Talk about coitus interruptus: A pair of mites preserved in amber during the act of mating reveals that the female took the reins during sex.
The mites, an extinct species called Glaesacarus rhombeus, were getting busy 40 million years ago when they became trapped in sticky tree sap. The sap eventually hardened into amber, preserving the mite tableau inside. Compared with modern mites, a new study finds, G. rhombeus was sexually progressive.
"In this species, it is the female who has partial or complete control of mating," study researcher Pavel Klimov, of the University of Michigan Museum of Zoology, said in a statement. "This is in contrast to the present-day reproductive behavior of many mite species where almost all aspects of copulation are controlled by males."
All species undergo an evolutionary battle of the sexes, vying for the ability to choose their mates and thus maximize the potential for their genes to survive over time. In the case of the itsy-bitsy arthropods called mites, males take charge of mating, coercing females and guarding them from mating with others. Modern male mites have specialized organs made to cling to reluctant females.
That's not a great arrangement for female mites, who don't get to pick superior males to mate with (weaker males may still be able to coerce the females to mate). The females also have to put up with harassment by and frequent matings with pushy male mites, which can cause injury.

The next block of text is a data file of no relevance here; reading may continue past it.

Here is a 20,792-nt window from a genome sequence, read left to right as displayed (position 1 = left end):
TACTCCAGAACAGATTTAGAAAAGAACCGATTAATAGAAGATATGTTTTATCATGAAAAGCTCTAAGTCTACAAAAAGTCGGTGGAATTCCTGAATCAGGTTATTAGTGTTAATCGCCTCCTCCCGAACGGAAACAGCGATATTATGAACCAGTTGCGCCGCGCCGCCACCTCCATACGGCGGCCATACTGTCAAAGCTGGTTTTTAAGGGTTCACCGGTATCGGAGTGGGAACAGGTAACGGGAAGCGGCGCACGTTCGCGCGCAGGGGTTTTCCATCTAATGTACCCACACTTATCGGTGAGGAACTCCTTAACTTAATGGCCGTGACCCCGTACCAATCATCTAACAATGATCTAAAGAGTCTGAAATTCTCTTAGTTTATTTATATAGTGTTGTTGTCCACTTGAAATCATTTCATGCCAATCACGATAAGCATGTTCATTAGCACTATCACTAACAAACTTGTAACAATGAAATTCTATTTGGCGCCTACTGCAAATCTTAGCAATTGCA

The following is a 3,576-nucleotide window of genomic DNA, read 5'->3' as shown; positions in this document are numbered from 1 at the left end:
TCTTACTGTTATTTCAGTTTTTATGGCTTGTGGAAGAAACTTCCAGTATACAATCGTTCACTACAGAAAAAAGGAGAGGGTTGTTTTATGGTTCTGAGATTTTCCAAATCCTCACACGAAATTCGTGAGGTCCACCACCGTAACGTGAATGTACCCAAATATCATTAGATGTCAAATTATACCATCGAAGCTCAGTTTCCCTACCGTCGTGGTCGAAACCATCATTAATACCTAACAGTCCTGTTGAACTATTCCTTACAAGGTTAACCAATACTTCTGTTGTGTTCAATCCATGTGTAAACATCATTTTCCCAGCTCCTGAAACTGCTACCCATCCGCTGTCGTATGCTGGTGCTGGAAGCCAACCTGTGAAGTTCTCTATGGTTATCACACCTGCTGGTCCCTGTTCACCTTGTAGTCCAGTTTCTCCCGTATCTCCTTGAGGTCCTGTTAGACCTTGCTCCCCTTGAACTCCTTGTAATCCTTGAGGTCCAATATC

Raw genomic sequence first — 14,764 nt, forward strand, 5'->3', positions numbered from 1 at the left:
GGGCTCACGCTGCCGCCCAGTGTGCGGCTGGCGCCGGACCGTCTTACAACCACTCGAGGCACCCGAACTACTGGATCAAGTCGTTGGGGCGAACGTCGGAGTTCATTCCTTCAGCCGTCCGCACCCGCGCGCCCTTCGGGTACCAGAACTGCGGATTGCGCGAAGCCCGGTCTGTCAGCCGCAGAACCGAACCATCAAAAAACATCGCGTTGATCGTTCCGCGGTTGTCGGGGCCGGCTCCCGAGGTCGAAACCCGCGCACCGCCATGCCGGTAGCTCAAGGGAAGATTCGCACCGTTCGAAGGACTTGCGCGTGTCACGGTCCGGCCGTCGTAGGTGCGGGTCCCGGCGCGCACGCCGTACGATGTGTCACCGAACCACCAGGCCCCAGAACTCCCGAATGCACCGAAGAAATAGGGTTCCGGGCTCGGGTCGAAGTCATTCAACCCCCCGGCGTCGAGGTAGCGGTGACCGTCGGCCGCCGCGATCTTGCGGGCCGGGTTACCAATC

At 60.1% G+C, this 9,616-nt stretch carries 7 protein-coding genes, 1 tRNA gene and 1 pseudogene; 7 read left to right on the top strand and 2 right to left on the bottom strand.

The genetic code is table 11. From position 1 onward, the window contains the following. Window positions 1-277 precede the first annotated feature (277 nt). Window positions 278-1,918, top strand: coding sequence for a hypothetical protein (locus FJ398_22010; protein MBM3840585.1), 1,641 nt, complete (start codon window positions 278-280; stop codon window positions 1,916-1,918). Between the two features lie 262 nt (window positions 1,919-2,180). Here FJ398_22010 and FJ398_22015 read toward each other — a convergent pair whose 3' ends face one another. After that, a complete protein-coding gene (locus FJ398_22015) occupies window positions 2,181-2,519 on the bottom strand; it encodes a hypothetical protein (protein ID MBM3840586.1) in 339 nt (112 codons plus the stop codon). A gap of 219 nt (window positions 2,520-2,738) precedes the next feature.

The ancient mites didn't have this problem, Klimov and his colleague Ekaterina Sidorchuk of the Russian Academy of Sciences found. The extinct male preserved in amber lacked specialized grasping organs. Instead, the female had a projection on her rear end that allowed her to control the male's clinging.
The researchers reported their results March 1 in the Biological Journal of the Linnean Society.
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Stephanie Pappas is a contributing writer for Live Science, covering topics ranging from geoscience to archaeology to the human brain and behavior. She was previously a senior writer for Live Science but is now a freelancer based in Denver, Colorado, and regularly contributes to Scientific American and The Monitor, the monthly magazine of the American Psychological Association. Stephanie received a bachelor's degree in psychology from the University of South Carolina and a graduate certificate in science communication from the University of California, Santa Cruz.